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J Pediatr Endocrinol Metab. 2018 Aug 28;31(8):861-868. doi: 10.1515/jpem-2017-0312.

Hereditary 1,25-dihydroxyvitamin D-resistant rickets (HVDRR): clinical heterogeneity and long-term efficacious management of eight patients from four unrelated Arab families with a loss of function VDR mutation.

Author information

1
Department of Pathology, Molecular Genetics Pathology Unit, College of Medicine, King Khalid University Hospital, King Saud University, Riyadh, Saudi Arabia.
2
Department of Pediatrics, King Faisal Specialist Hospital and Research Center, Riyadh, Saudi Arabia.
3
Department of Pediatrics - MBC 58, King Faisal Specialist Hospital and Research Center, Riyadh, Saudi Arabia.
4
Department of Pathology, College of Medicine, King Saud University, Riyadh, Saudi Arabia.
5
Department of Orthopedic, King Saud University, Riyadh, Saudi Arabia.
6
Genome Technologies, Ontario Institute for Cancer Research, Toronto, Canada.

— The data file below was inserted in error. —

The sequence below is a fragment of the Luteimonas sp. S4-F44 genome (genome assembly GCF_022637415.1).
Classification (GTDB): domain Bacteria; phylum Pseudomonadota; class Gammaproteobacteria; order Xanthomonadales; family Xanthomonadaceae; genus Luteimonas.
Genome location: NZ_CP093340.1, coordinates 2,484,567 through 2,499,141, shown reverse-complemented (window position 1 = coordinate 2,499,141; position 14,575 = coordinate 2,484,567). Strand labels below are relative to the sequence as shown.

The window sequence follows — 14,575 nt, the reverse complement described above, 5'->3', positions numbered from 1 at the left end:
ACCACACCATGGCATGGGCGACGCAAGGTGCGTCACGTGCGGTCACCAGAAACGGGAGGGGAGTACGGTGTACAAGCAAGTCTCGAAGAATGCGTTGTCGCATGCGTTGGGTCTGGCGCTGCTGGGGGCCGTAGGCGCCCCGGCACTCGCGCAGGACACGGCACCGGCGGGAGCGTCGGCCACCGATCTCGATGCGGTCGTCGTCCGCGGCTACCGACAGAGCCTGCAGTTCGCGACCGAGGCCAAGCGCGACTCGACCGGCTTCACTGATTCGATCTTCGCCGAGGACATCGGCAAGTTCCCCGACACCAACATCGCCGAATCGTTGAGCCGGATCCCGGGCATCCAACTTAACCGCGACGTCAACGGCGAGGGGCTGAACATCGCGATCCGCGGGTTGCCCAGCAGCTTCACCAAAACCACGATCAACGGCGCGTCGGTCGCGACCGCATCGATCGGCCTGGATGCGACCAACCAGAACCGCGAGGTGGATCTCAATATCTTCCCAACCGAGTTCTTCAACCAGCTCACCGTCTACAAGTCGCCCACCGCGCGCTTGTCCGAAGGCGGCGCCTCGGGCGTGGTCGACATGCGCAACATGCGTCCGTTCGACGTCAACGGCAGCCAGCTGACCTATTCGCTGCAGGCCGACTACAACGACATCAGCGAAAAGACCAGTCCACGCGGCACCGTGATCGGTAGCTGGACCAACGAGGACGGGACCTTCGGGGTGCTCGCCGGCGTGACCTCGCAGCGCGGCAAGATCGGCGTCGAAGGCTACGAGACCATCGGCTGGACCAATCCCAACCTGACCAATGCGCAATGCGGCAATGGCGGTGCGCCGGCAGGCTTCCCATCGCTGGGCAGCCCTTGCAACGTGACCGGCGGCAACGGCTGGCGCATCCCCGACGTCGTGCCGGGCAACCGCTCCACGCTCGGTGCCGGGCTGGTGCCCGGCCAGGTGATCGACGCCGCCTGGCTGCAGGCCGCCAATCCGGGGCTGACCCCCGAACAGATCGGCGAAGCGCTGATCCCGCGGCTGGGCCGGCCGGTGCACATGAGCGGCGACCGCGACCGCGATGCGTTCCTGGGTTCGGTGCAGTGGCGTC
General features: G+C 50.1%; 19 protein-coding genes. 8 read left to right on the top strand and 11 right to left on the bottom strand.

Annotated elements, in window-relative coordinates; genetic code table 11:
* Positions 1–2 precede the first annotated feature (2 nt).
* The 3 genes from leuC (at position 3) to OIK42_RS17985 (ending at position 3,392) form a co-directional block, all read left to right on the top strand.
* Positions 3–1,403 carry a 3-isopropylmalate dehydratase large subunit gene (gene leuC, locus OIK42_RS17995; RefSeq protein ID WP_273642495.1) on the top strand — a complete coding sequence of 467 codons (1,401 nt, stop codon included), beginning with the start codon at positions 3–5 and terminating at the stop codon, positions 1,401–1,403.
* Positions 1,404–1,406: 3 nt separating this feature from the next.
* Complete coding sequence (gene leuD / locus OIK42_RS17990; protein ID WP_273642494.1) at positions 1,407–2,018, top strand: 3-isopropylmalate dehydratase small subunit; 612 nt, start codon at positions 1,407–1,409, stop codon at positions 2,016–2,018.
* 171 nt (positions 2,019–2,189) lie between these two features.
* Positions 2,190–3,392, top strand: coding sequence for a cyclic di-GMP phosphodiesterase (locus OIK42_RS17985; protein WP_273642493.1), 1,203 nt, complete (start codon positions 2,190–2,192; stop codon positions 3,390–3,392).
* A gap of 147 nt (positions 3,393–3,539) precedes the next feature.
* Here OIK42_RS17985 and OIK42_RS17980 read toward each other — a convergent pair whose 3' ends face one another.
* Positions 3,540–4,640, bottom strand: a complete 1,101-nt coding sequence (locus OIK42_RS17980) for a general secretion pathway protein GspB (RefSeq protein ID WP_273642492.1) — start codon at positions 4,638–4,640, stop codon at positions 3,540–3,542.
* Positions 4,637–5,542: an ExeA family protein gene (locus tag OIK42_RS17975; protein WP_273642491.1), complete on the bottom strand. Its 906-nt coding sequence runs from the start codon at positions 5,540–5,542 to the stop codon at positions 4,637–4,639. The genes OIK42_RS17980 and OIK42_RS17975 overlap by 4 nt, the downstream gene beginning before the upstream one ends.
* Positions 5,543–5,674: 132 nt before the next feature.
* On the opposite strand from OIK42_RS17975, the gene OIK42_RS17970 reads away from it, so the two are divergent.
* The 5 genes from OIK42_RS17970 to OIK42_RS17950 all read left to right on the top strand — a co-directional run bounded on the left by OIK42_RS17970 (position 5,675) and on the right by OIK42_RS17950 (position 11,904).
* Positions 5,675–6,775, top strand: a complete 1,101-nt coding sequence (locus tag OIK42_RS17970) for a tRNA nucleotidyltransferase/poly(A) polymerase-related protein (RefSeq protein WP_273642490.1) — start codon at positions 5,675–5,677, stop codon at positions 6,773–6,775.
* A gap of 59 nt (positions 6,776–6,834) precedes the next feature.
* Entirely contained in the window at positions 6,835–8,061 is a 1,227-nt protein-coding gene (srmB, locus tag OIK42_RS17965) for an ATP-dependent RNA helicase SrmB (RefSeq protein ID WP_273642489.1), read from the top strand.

Abstract

BACKGROUND:

Vitamin D regulates the concentrations of calcium and phosphate in blood and promotes the growth and remodeling of bones. The circulating active form of vitamin D, 1,25-dihydroxyvitamin D, binds to the vitamin D receptor (VDR), which heterodimerizes with the retinoid X receptor to regulate the expression of target genes. Inactivating mutations in the VDR gene cause hereditary vitamin D-resistant rickets (HVDRR), a rare disorder characterized by an early onset of rickets, growth retardation, skeletal deformities, hypocalcemia, hypophosphatemia and secondary hyperparathyroidism, and in some cases alopecia.

METHODS:

We describe eight new HVDRR patients from four unrelated consanguineous families. The VDR gene was sequenced to identify mutations. The management of patients over a period of up to 11 years following the initial diagnosis is assessed.

RESULTS:

Although all patients exhibit main features of HVDRR and carry the same c.885C>A (p.Y295*) loss of function mutation in the VDR gene, there was heterogeneity of the manifestations of HVDRR-associated phenotypes and developmental milestones. These eight patients were successfully treated over a period of 11 years. All clinical symptoms were improved except alopecia.

CONCLUSIONS:

The study concludes that VDR sequencing and laboratory tests are essential to confirm HVDRR and to assess the effectiveness of the treatment.

KEYWORDS:

alopecia; growth retardation; hereditary 1,25-dihydroxyvitamin D-resistant rickets; treatment; vitamin D receptor mutation

PMID:
29949513
DOI:
10.1515/jpem-2017-0312
[Indexed for MEDLINE]

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